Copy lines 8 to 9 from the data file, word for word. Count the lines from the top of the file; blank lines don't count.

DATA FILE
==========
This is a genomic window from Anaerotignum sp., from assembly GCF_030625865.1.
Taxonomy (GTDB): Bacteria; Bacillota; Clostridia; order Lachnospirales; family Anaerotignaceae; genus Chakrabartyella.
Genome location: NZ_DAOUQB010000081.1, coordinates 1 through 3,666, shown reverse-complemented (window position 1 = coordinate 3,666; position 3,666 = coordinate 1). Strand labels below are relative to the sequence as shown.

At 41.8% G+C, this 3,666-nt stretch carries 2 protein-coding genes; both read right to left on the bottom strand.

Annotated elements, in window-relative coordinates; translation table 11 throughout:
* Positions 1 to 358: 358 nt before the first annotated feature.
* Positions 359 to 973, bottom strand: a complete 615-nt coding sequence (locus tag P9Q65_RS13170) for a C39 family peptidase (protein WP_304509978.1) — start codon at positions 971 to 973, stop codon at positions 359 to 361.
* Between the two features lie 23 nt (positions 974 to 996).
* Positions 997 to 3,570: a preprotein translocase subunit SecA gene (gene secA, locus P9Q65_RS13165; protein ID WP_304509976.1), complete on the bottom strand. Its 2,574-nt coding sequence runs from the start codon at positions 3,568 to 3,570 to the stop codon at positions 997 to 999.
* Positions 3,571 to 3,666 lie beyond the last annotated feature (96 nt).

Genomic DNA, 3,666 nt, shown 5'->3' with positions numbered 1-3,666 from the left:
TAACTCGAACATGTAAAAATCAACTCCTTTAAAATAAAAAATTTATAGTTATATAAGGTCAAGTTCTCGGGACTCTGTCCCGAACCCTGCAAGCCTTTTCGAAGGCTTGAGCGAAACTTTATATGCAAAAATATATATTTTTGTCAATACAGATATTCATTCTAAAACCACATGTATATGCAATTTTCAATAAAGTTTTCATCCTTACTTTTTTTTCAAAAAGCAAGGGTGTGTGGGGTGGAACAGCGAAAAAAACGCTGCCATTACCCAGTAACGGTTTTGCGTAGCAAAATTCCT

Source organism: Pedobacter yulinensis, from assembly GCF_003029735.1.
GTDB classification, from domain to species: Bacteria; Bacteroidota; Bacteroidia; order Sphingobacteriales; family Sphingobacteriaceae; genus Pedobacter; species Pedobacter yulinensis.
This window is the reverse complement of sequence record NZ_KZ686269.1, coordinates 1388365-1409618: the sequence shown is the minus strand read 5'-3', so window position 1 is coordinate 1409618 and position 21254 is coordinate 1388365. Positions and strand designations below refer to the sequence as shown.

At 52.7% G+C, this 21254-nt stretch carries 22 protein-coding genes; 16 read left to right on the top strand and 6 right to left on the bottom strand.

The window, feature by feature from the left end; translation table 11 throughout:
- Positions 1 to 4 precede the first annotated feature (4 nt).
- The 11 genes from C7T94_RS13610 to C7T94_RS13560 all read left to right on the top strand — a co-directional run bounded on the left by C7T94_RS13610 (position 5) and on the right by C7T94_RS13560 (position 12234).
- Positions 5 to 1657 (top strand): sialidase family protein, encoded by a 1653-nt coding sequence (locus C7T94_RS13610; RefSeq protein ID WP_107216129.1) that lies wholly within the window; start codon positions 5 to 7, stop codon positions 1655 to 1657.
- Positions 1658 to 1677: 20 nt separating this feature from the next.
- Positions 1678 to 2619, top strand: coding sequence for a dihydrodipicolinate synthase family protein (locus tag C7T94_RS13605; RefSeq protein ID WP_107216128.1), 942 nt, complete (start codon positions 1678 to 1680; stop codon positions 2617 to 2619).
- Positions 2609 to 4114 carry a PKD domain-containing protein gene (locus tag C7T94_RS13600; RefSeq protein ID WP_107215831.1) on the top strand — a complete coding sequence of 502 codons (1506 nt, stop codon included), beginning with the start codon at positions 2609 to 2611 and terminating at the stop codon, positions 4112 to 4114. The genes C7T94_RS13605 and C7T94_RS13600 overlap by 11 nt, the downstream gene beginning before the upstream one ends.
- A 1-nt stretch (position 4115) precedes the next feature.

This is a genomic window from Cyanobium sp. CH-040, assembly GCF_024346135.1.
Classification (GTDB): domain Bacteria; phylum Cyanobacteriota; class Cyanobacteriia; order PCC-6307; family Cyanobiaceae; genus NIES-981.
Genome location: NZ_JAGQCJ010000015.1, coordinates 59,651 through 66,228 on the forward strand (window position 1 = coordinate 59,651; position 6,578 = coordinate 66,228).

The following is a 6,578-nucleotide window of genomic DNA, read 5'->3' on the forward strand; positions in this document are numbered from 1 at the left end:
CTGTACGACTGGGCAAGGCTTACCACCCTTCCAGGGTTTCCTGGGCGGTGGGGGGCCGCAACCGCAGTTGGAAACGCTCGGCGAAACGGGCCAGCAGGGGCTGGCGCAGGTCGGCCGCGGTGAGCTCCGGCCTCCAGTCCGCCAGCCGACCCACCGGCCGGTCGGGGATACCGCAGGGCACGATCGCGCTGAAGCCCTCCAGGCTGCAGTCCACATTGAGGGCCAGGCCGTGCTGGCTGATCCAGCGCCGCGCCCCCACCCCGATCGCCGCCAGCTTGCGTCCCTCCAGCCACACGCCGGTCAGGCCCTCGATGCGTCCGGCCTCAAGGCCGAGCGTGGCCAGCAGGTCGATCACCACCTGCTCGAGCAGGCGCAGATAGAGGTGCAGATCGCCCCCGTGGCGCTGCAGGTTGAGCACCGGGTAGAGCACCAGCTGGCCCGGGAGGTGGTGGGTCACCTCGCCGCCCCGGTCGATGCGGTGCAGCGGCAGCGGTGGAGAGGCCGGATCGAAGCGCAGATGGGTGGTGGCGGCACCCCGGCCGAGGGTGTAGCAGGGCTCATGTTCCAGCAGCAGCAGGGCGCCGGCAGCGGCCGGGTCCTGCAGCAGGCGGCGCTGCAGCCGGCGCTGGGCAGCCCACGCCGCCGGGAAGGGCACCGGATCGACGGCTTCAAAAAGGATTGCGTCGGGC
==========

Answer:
* Between the two features lie 23 nt (positions 974 to 996).
* Positions 997 to 3,570: a preprotein translocase subunit SecA gene (gene secA, locus P9Q65_RS13165; protein ID WP_304509976.1), complete on the bottom strand. Its 2,574-nt coding sequence runs from the start codon at positions 3,568 to 3,570 to the stop codon at positions 997 to 999.